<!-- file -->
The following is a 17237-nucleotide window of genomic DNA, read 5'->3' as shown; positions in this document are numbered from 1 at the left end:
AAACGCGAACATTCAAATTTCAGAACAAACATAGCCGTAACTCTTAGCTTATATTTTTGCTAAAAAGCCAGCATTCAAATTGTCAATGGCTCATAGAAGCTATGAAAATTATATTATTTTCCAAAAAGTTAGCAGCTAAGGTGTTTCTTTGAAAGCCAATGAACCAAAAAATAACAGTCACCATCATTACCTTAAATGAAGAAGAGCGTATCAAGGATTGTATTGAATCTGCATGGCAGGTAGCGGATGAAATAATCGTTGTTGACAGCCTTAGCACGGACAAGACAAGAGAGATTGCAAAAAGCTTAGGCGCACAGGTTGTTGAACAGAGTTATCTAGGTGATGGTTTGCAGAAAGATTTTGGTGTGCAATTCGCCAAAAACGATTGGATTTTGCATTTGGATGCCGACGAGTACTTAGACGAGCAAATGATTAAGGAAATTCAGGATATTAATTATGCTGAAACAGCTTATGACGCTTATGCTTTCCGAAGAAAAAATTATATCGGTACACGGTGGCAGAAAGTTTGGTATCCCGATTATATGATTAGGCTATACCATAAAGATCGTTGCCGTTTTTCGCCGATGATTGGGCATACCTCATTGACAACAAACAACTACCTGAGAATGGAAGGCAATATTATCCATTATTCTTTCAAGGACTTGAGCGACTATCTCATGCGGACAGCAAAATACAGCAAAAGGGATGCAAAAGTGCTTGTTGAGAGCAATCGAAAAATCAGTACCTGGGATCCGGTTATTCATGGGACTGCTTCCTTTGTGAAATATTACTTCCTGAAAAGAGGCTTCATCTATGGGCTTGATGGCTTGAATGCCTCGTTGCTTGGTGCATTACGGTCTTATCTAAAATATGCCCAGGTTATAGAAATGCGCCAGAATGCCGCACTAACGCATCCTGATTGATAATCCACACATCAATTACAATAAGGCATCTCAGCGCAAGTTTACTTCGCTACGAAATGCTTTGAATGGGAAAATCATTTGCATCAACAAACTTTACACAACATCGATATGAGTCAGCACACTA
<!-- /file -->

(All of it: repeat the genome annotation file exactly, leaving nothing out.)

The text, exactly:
The following is a 17237-nucleotide window of genomic DNA, read 5'->3' as shown; positions in this document are numbered from 1 at the left end:
AAACGCGAACATTCAAATTTCAGAACAAACATAGCCGTAACTCTTAGCTTATATTTTTGCTAAAAAGCCAGCATTCAAATTGTCAATGGCTCATAGAAGCTATGAAAATTATATTATTTTCCAAAAAGTTAGCAGCTAAGGTGTTTCTTTGAAAGCCAATGAACCAAAAAATAACAGTCACCATCATTACCTTAAATGAAGAAGAGCGTATCAAGGATTGTATTGAATCTGCATGGCAGGTAGCGGATGAAATAATCGTTGTTGACAGCCTTAGCACGGACAAGACAAGAGAGATTGCAAAAAGCTTAGGCGCACAGGTTGTTGAACAGAGTTATCTAGGTGATGGTTTGCAGAAAGATTTTGGTGTGCAATTCGCCAAAAACGATTGGATTTTGCATTTGGATGCCGACGAGTACTTAGACGAGCAAATGATTAAGGAAATTCAGGATATTAATTATGCTGAAACAGCTTATGACGCTTATGCTTTCCGAAGAAAAAATTATATCGGTACACGGTGGCAGAAAGTTTGGTATCCCGATTATATGATTAGGCTATACCATAAAGATCGTTGCCGTTTTTCGCCGATGATTGGGCATACCTCATTGACAACAAACAACTACCTGAGAATGGAAGGCAATATTATCCATTATTCTTTCAAGGACTTGAGCGACTATCTCATGCGGACAGCAAAATACAGCAAAAGGGATGCAAAAGTGCTTGTTGAGAGCAATCGAAAAATCAGTACCTGGGATCCGGTTATTCATGGGACTGCTTCCTTTGTGAAATATTACTTCCTGAAAAGAGGCTTCATCTATGGGCTTGATGGCTTGAATGCCTCGTTGCTTGGTGCATTACGGTCTTATCTAAAATATGCCCAGGTTATAGAAATGCGCCAGAATGCCGCACTAACGCATCCTGATTGATAATCCACACATCAATTACAATAAGGCATCTCAGCGCAAGTTTACTTCGCTACGAAATGCTTTGAATGGGAAAATCATTTGCATCAACAAACTTTACACAACATCGATATGAGTCAGCACACTA